Elaine stood on a chair close beside me while I cut up the peaches. I said, “Elaine, look at the seed. Do you want to hold it?” I laid the seed in her open hands. Her eyes grew big, she open her mouth wide and said, “Gran! That amazing!’   She squeezed and rubbed the seed until it was dry.

When I set a small bowl full of macaroni and cheese on Elaine’s placemat, she stuck her spoon in it and immediately said, “Gran, can I have milk in here?” I nodded and turned toward the refrigerator, but before I could answer, she said, ”May I have some milk in here? Pllllllease?” As I held a gallon of milk in my hand, I said, “Yes, I’m getting… “ Elaine’s voice overrode mine. “Gran, did you know I like milk in mac and cheese?” I assured I did. “How did you know that, Gran?” she asked.

Elaine likes to use the very small baby fork. She turned the fork upside down and propped the tines on the side her plate, the handle on the table. “Look, it’s a tunnel. Just a little one, like for ants.”

I really wanted my Grand to go to bed and stay there so I followed her home bedtime routine. She brushed her teeth. Took a warm bath. Put on her pajamas. And together we chose four books to read aloud. I sat on the couch and she settled herself onto my lap. She picked up Brown Bear, Brown Bear. “Read this one first!” Elaine said. As soon as I finished reading, she said, “Read it again and this time I’ll read.” She told the story as I turned the pages. Finally, Goodnight Moon was the last book to read. “Gran, did you know this book makes me really sleepy?”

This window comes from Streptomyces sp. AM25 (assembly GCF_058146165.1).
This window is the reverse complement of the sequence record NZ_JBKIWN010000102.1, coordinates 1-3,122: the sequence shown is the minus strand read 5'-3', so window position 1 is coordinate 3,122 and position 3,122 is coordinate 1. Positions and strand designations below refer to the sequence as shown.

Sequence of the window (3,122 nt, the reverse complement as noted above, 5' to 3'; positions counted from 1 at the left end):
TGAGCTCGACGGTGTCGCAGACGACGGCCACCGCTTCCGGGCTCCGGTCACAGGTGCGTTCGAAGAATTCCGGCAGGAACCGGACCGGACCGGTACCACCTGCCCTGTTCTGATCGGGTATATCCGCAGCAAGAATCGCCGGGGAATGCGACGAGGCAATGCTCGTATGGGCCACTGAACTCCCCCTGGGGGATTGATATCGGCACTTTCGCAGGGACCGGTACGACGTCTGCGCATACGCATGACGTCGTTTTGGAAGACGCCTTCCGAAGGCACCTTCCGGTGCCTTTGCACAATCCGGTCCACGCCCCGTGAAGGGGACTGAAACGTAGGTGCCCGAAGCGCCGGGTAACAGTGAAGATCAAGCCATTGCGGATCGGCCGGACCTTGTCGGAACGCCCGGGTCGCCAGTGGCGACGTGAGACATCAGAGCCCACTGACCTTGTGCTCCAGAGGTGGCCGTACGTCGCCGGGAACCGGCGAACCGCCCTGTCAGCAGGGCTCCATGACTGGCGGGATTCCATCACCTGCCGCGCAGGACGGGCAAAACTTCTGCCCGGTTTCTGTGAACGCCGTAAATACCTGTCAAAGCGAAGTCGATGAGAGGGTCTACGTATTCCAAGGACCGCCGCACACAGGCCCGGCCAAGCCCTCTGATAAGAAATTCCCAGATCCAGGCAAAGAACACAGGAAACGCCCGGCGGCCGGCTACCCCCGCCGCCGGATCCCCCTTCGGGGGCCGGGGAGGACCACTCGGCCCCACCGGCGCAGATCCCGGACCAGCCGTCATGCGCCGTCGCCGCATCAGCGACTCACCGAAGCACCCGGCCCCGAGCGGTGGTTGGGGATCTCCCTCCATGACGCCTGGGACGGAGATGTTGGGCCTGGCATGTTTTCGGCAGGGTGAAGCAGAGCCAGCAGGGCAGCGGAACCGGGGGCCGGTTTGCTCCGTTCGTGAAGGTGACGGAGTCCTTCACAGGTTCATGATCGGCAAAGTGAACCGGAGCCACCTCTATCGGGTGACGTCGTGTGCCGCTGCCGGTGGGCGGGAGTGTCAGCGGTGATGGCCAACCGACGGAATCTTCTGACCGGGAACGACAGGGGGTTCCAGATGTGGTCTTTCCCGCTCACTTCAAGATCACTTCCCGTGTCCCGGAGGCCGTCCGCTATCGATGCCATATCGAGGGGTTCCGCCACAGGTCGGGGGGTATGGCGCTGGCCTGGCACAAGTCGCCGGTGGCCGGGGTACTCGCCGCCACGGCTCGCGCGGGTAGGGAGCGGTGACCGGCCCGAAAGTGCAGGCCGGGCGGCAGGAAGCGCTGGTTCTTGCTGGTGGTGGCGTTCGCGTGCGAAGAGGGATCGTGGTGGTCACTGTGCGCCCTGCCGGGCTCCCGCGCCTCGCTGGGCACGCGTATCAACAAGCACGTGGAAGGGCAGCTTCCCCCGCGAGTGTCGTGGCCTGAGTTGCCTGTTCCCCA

By the time I read the last good night, Elaine was snuggled against me and asleep. Husband carried her to bed, and she didn’t get out of bed all night. There’ll be many more ‘another nights’ for Elaine.

Band Concert in the Park

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I carried Ruth’s and my folding chairs across Dogwood Park to a flat grassy area in front of the performance pavilion.To keep my Grand interested, we needed to sit close to the action at the Community Band Concert.  I greeted my friends, Mary Dell and Robert, who were seated at a picnic table just a few feet behind our chairs.  I introduced Ruth to them and to their dog Button, a hospital therapy dog.  Button is an Australian Silken Terrier, is less than a foot tall and weighs only a few pounds.  She stood on the picnic table.  Ruth tentatively raised her hand to touch Button, and Mary Dell explained that Button likes to have her chest scratched.

Button sniffed Ruth’s hand and turned away.   My Grand and I settled into our chairs while the band members warmed up their instruments.  A cacophony of sound – Ruth put her hands over her ears and looked back at Button.  Mary Dell’s smile encouraged her to stand by Button.  With one finger, Ruth scratched Button’s chest and gently rubbed her back.

The concert began.  The band played  “The Star Spangled Banner” and Ruth and I stood, as did all the 250 people in the audience.  Then my Grand crawled into my lap and I tapped my toes to the rhythm of  “Good Ole Summertime.”

“Watch those trombones.  See how the musicians playing them made them long and then short?  That’s how a trombone makes different notes, like on our piano,” I told Ruth.  We teachers think we have to make every outing a learning experience.  Ruth quickly ate the cheese and cracker snack I’d brought, and she looked back over my shoulder at Button.